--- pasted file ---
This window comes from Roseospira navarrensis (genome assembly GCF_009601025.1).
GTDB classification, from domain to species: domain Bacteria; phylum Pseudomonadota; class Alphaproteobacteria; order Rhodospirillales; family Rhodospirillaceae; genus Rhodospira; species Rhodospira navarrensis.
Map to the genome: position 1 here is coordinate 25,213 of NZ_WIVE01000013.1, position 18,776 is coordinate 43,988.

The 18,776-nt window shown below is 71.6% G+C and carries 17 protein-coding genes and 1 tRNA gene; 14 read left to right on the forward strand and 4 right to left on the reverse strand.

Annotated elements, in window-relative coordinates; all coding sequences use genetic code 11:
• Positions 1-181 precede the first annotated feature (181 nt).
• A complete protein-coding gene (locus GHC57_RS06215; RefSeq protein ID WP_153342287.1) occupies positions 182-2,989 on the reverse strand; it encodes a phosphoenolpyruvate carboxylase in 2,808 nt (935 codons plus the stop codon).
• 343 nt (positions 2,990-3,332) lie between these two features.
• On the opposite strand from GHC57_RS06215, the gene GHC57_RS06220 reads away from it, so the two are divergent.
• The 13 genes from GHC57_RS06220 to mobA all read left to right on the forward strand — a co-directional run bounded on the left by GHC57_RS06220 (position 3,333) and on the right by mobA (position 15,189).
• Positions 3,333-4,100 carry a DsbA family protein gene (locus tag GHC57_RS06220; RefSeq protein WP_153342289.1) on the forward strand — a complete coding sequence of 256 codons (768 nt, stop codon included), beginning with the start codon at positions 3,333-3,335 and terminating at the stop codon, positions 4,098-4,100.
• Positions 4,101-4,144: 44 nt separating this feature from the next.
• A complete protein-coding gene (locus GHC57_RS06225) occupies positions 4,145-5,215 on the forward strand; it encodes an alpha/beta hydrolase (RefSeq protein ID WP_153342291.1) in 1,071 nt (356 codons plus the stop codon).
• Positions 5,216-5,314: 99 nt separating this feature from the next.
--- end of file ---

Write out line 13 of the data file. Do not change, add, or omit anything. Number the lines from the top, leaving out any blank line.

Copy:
• A complete protein-coding gene (locus GHC57_RS06225) occupies positions 4,145-5,215 on the forward strand; it encodes an alpha/beta hydrolase (RefSeq protein ID WP_153342291.1) in 1,071 nt (356 codons plus the stop codon).